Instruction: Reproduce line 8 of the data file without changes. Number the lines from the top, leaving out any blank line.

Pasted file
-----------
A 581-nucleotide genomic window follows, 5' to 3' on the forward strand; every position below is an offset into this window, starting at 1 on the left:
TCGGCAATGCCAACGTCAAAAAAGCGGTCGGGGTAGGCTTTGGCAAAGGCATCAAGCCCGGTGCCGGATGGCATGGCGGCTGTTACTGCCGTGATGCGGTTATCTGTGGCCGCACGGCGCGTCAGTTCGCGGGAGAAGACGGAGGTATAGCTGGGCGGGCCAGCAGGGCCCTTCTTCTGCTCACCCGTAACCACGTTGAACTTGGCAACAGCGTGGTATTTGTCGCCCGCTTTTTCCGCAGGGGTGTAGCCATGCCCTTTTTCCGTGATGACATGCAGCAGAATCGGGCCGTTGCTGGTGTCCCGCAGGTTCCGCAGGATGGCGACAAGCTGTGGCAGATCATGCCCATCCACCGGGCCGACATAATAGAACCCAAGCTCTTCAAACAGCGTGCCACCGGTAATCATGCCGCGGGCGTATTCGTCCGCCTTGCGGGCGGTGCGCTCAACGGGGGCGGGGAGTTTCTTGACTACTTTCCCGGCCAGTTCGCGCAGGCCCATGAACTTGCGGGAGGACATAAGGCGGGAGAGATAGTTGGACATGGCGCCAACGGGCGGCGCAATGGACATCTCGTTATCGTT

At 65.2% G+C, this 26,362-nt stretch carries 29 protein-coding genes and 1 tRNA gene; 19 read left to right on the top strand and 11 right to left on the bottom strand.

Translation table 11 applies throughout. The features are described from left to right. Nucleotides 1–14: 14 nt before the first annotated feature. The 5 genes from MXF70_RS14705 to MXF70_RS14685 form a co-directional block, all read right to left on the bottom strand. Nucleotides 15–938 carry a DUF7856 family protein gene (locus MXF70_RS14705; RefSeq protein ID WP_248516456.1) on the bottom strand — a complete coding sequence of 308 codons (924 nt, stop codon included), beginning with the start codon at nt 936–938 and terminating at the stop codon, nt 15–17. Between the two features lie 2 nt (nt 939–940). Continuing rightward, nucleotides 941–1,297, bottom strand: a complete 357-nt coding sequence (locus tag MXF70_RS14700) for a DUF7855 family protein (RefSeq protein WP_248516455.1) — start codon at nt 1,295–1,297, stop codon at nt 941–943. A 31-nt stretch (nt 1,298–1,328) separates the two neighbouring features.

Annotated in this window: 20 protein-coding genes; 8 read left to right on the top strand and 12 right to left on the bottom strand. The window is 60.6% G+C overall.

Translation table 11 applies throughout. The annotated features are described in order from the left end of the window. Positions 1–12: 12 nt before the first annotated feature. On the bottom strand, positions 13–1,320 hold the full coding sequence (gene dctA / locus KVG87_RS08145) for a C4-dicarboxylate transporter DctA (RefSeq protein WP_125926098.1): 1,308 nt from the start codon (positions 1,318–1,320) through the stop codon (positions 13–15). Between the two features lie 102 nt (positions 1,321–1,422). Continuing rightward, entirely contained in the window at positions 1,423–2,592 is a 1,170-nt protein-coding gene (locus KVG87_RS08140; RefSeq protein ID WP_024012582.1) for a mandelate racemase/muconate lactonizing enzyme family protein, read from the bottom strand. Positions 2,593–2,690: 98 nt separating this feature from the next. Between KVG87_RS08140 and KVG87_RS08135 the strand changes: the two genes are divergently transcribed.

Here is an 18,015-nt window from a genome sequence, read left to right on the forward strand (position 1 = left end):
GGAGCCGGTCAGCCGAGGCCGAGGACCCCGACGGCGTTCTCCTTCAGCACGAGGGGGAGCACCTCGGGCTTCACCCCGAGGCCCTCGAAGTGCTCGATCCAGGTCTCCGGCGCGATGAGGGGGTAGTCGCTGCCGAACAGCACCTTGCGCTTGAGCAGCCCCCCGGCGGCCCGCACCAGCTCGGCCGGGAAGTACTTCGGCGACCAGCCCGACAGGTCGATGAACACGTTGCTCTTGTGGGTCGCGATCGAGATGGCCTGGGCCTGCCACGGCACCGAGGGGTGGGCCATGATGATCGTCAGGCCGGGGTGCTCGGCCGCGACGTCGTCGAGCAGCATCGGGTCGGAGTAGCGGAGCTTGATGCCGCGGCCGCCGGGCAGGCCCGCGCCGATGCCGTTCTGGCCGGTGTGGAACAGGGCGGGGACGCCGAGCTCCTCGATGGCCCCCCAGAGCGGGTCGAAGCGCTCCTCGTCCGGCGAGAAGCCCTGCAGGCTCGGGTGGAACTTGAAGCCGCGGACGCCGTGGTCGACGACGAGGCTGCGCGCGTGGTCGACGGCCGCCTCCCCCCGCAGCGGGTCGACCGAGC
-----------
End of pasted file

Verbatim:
GGAGCCGGTCAGCCGAGGCCGAGGACCCCGACGGCGTTCTCCTTCAGCACGAGGGGGAGCACCTCGGGCTTCACCCCGAGGCCCTCGAAGTGCTCGATCCAGGTCTCCGGCGCGATGAGGGGGTAGTCGCTGCCGAACAGCACCTTGCGCTTGAGCAGCCCCCCGGCGGCCCGCACCAGCTCGGCCGGGAAGTACTTCGGCGACCAGCCCGACAGGTCGATGAACACGTTGCTCTTGTGGGTCGCGATCGAGATGGCCTGGGCCTGCCACGGCACCGAGGGGTGGGCCATGATGATCGTCAGGCCGGGGTGCTCGGCCGCGACGTCGTCGAGCAGCATCGGGTCGGAGTAGCGGAGCTTGATGCCGCGGCCGCCGGGCAGGCCCGCGCCGATGCCGTTCTGGCCGGTGTGGAACAGGGCGGGGACGCCGAGCTCCTCGATGGCCCCCCAGAGCGGGTCGAAGCGCTCCTCGTCCGGCGAGAAGCCCTGCAGGCTCGGGTGGAACTTGAAGCCGCGGACGCCGTGGTCGACGACGAGGCTGCGCGCGTGGTCGACGGCCGCCTCCCCCCGCAGCGGGTCGACCGAGC